Wesleyan University Press, 2001
About the Book:
This elegant and moving collection grew out of Hilda Raz's experience with her son's journey to a transgender identity. Born Sarah, now Aaron, Raz's child has had a profound impact on her understanding of what it means to be a family, to be whole, and to know oneself. The collection moves between past and present, allowing Raz to reflect on her own childhood, and on her experience with breast cancer to find ways to connect with Aaron. The journey takes us from intimacy to strangeness and back again, from denial to humor to grief and rage, but always laced with love and acceptance. “Trans” means across, through, over, to or on the other side, and beyond. The book documents some major transformations of body, self, society and spirit that art requires and life allows. The poems themselves are accessible and finely wrought. They are equally testaments to Raz's insistence on making an order out of chaos, of finding ways to create and understand and eventually accept new definitions of self and family. The physical and sensuous language of Raz's poems, and their humanity, keep them intimately bound to the world and to the senses.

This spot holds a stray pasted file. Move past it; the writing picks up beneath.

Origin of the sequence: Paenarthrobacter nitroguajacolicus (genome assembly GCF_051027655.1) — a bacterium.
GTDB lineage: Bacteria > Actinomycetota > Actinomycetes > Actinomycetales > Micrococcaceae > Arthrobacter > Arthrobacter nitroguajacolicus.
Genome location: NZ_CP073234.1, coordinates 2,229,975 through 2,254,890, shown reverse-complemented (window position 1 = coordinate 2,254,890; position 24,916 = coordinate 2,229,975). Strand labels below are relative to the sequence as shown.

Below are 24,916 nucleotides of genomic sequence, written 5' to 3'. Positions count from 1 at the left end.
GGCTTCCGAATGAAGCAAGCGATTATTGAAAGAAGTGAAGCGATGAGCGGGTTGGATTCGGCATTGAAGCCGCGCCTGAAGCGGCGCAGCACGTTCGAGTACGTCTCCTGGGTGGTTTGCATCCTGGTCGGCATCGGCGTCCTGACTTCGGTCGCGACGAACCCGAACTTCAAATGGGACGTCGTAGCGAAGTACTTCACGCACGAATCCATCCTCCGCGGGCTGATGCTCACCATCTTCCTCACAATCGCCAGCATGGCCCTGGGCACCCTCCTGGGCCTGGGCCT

Some Questions about the Storm
What's the bird ratio overhead?
Zero: zero. Maybe it's El Niño?
The storm, was it bad?
Here the worst ever. Every tree hurt.
Do you love trees?
Only the gingko, the fir, the birch.
Yours? Do you name your trees?
Who owns the trees? Who's talking
You presume a dialogue. Me and You.
Yes. Your fingers tap. I'm listening.
Will you answer? Why mention trees?
When the weather turned rain into ice, the leaves failed.
So what? Every year leaves fail. The cycle. Birth to death.
In the night the sound of cannon, and death everywhere.
What did you see?
Next morning, roots against the glass.
Who's talking now and in familiar language? Get real.
What's real is the broken crown. The trunk shattered.
Was that storm worse than others?
Yes and no. The wind's torque twisted open the tree's tibia.
Fool. You're talking about vegetables. Do you love the patio
tomato? The Christmas cactus?
Yes. And the magnolia on the roof, the felled crabapple, the topless